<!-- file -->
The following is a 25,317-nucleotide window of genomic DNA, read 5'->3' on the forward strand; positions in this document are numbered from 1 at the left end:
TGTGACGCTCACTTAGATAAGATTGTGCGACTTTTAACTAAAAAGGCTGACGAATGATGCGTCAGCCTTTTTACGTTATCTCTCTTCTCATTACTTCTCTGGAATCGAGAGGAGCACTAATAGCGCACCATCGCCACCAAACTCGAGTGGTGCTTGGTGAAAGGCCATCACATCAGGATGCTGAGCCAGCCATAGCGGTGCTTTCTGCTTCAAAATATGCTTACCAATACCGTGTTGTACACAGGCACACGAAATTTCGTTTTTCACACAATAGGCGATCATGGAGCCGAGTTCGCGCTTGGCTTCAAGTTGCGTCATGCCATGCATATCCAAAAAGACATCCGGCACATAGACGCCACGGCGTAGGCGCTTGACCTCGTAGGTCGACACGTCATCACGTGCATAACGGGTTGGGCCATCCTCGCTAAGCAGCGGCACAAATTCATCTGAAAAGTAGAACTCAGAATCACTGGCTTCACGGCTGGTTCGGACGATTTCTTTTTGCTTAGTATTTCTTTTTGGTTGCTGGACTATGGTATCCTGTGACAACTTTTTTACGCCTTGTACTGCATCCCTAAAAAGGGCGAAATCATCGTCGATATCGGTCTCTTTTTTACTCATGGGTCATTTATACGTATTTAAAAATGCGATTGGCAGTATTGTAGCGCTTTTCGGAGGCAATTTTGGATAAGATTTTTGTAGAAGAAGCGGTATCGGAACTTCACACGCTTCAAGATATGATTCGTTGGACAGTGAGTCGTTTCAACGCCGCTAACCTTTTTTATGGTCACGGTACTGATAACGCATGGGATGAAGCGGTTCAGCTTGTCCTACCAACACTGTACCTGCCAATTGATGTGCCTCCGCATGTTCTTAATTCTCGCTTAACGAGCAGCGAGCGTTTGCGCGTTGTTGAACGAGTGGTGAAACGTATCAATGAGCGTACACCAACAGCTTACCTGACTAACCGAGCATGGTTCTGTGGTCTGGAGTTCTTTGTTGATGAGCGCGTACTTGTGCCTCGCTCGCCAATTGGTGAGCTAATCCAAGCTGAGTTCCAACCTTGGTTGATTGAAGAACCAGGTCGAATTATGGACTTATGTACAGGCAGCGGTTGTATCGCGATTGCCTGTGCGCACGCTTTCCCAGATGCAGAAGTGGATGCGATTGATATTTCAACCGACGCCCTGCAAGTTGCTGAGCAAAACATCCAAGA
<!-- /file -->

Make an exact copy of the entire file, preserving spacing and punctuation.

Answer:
The following is a 25,317-nucleotide window of genomic DNA, read 5'->3' on the forward strand; positions in this document are numbered from 1 at the left end:
TGTGACGCTCACTTAGATAAGATTGTGCGACTTTTAACTAAAAAGGCTGACGAATGATGCGTCAGCCTTTTTACGTTATCTCTCTTCTCATTACTTCTCTGGAATCGAGAGGAGCACTAATAGCGCACCATCGCCACCAAACTCGAGTGGTGCTTGGTGAAAGGCCATCACATCAGGATGCTGAGCCAGCCATAGCGGTGCTTTCTGCTTCAAAATATGCTTACCAATACCGTGTTGTACACAGGCACACGAAATTTCGTTTTTCACACAATAGGCGATCATGGAGCCGAGTTCGCGCTTGGCTTCAAGTTGCGTCATGCCATGCATATCCAAAAAGACATCCGGCACATAGACGCCACGGCGTAGGCGCTTGACCTCGTAGGTCGACACGTCATCACGTGCATAACGGGTTGGGCCATCCTCGCTAAGCAGCGGCACAAATTCATCTGAAAAGTAGAACTCAGAATCACTGGCTTCACGGCTGGTTCGGACGATTTCTTTTTGCTTAGTATTTCTTTTTGGTTGCTGGACTATGGTATCCTGTGACAACTTTTTTACGCCTTGTACTGCATCCCTAAAAAGGGCGAAATCATCGTCGATATCGGTCTCTTTTTTACTCATGGGTCATTTATACGTATTTAAAAATGCGATTGGCAGTATTGTAGCGCTTTTCGGAGGCAATTTTGGATAAGATTTTTGTAGAAGAAGCGGTATCGGAACTTCACACGCTTCAAGATATGATTCGTTGGACAGTGAGTCGTTTCAACGCCGCTAACCTTTTTTATGGTCACGGTACTGATAACGCATGGGATGAAGCGGTTCAGCTTGTCCTACCAACACTGTACCTGCCAATTGATGTGCCTCCGCATGTTCTTAATTCTCGCTTAACGAGCAGCGAGCGTTTGCGCGTTGTTGAACGAGTGGTGAAACGTATCAATGAGCGTACACCAACAGCTTACCTGACTAACCGAGCATGGTTCTGTGGTCTGGAGTTCTTTGTTGATGAGCGCGTACTTGTGCCTCGCTCGCCAATTGGTGAGCTAATCCAAGCTGAGTTCCAACCTTGGTTGATTGAAGAACCAGGTCGAATTATGGACTTATGTACAGGCAGCGGTTGTATCGCGATTGCCTGTGCGCACGCTTTCCCAGATGCAGAAGTGGATGCGATTGATATTTCAACCGACGCCCTGCAAGTTGCTGAGCAAAACATCCAAGA